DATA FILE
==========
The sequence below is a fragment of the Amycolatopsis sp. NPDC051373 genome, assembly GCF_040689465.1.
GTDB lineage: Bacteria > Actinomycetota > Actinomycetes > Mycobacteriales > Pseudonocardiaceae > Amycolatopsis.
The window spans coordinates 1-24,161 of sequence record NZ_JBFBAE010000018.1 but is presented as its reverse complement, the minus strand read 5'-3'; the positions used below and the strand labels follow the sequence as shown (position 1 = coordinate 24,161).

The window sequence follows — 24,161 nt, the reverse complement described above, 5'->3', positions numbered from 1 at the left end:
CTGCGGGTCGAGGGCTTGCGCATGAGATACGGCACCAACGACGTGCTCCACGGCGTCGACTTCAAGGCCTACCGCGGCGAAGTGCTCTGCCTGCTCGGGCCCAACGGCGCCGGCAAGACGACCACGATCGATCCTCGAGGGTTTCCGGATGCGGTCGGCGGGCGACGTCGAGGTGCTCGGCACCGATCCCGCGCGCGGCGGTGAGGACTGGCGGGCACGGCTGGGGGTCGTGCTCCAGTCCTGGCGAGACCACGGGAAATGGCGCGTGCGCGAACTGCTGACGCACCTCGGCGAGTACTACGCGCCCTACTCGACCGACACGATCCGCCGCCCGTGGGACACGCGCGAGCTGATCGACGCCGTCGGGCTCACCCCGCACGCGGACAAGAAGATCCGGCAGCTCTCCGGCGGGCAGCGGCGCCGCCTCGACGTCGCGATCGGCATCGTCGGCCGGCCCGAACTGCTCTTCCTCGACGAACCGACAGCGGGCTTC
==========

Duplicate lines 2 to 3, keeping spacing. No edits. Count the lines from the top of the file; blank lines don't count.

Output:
GTDB lineage: Bacteria > Actinomycetota > Actinomycetes > Mycobacteriales > Pseudonocardiaceae > Amycolatopsis.
The window spans coordinates 1-24,161 of sequence record NZ_JBFBAE010000018.1 but is presented as its reverse complement, the minus strand read 5'-3'; the positions used below and the strand labels follow the sequence as shown (position 1 = coordinate 24,161).